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N.C. tax dispute heads to U.S. Supreme Court

N.C. tax dispute heads to U.S. Supreme Court

Lawyers across the country are waiting to see how the U.S. Supreme Court will rule on an issue at the intersection of tax law and trusts and estates, thanks to a dispute over the reach of North Carolina’s tax laws.

Myrick
Myrick

The justices on Jan. 11 agreed to answer whether the Due Process Clause of the U.S. Constitution prohibits states from taxing a trust located in another state based on the in-state residency of a beneficiary.

The dispute involves the Kimberly Rice Kaestner Trust, created in 1992 in New York and governed by the laws of that state. The trustee resided in Connecticut, and in 2005, the beneficiary moved to North Carolina. For the next several years, the trust paid tax on undistributed income earned by the trust pursuant to Section 105-160.2 of the North Carolina code, which says that income tax on an estate or trust “is computed on the amount of the taxable income of the estate or trust that is for the benefit of a resident of this State.”

In 2008, the trust requested a refund for the roughly $1.3 million paid in taxes, which was denied. The trust then sued the North Carolina Department of Revenue, arguing that the statute at issue is unconstitutional as applied, in violation of the Due Process Clause.

Judge Gregory McGuire of the North Carolina Business Court granted summary judgment in favor of the trust, a ruling affirmed by both the state’s Court of Appeals and its Supreme Court.

“For North Carolina’s taxation of a foreign trust to satisfy due process, the trust must have some minimum contacts with the State of North Carolina such that the trust enjoys the benefits and protections of the state,” the North Carolina Supreme Court wrote. “When, as here, the income of a foreign trust is subject to taxation solely based on its beneficiaries’ availing themselves of the benefits of our economy and the protections afforded by our laws, due process is violated.”

The North Carolina Department of Revenue filed a writ of certiorari to the U.S. Supreme Court, seeking clarification on the “important and unresolved constitutional issue” that has arisen in eight other states across the country and implicates billions – yes, with a “b” – of tax dollars for the government.

“This is a huge case,” Professor Gerry W. Beyer of Texas Tech University School of Law said. “It could be one of the landmark rulings in the tax and trust area in a long time.”

To tax or not to tax?

Several factors likely operated together for the justices to agree to hear the case. First, North Carolina is not alone in its legal battle over the taxing of foreign trusts. Eight other state courts have weighed in on similar statutes with an almost equal split: four have found sufficient minimum contacts for the state to tax the undistributed income of a foreign trust while five, including North Carolina, have reached the opposite result.

In addition to the split among state courts, Tom Myrick of Moore & Van Allen in Charlotte – who has represented the trust for over seven years – said that a 2018 Supreme Court decision may have signaled the justices’ interest in updating tax law for the 21st century. In South Dakota v. Wayfair, Inc., the Court reversed precedent that prevented states from collecting sales tax from internet retailers that do not have a physical presence in the state.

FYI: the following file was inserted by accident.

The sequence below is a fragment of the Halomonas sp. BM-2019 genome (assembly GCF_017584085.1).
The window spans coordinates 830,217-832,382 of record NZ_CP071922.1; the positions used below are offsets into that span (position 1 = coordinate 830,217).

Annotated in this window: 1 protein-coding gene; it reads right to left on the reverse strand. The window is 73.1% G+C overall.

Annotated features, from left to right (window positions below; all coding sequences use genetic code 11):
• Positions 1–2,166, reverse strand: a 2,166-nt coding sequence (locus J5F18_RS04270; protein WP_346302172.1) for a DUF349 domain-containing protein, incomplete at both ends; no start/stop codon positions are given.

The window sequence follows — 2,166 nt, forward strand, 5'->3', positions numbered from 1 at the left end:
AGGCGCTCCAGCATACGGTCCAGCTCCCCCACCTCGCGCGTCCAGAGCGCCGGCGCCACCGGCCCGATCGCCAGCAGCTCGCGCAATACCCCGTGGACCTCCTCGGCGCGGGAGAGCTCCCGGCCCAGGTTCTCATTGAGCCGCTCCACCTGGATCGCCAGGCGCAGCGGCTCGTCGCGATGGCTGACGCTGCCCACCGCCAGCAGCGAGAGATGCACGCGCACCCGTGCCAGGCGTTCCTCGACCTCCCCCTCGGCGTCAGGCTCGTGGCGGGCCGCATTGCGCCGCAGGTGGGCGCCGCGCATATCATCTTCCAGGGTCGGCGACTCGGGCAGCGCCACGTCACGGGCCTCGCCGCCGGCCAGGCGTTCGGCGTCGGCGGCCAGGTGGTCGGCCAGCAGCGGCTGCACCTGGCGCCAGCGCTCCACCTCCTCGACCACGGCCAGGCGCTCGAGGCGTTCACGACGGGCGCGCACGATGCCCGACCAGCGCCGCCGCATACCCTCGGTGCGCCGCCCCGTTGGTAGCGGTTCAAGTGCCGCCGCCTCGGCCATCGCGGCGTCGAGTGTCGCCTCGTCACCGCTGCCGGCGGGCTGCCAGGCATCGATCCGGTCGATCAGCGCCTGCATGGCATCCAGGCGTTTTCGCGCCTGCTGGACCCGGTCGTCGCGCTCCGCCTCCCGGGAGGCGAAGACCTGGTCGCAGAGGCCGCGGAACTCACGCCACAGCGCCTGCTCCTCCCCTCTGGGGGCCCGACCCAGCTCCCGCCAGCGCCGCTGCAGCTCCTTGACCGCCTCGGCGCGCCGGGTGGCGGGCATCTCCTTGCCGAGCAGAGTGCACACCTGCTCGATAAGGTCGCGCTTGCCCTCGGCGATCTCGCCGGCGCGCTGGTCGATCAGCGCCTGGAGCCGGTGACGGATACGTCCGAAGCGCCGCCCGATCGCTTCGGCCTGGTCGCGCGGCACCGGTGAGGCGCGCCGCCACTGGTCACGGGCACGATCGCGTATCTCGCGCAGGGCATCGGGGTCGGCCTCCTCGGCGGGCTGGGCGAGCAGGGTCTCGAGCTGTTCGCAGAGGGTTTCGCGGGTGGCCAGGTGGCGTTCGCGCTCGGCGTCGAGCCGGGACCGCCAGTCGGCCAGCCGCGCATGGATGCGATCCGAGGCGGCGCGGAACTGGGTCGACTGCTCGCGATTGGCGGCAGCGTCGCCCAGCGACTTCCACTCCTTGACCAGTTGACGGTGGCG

“It could be that the Court wants to draw a similar line in the sand in the context of trusts as to what satisfies minimum contacts by a trust with a particular state giving rise to tax jurisdiction,” Myrick said.

The trust will stick with its heretofore winning argument before the high court, he added: that the trust is separate and distinct from its beneficiaries. The Kaestner trust was administered in New York, the trustee resided in Connecticut, and although the beneficiary resided in North Carolina for the tax years at issue, the trust itself derived no benefits from the state, Myrick argued.

Should the justices reverse the North Carolina Supreme Court, “it would open up a can of worms and give a green light to all the states that are in need of additional revenues to pass creative tax laws designed to reach out beyond their borders,” Myrick cautioned.

Attorneys for the North Carolina Department of Revenue declined to comment on the case.

But in the agency’s cert petition, it rejected the “formalistic theory” that a trust is distinct from its beneficiaries, as “the fundamental nature of a trust [is] … that [it] exists solely for the benefit of the beneficiary, who holds ‘an actual property interest in the subject matter of the trust.’”

“The Due Process Clause should not have different meanings across nine states, especially when billions of dollars in state-tax revenue hang in the balance,” the Department wrote. “Without guidance from this Court, the split at issue here will continue to worsen, with serious consequences for the states.”

Regardless of the outcome, the Supreme Court’s grant of cert is particularly welcome news for trusts and estates attorneys, Beyer noted, as having a definitive ruling on the issue will allow for easier planning. “A lot of people want to set up trusts in states that don’t have income tax and not worry about where the beneficiary lives,” he explained. “That can get difficult if the beneficiary moves. So this decision will make a big difference.”

Oral argument will be heard in the coming months with a decision expected from the justices by the end of the term in June.

 

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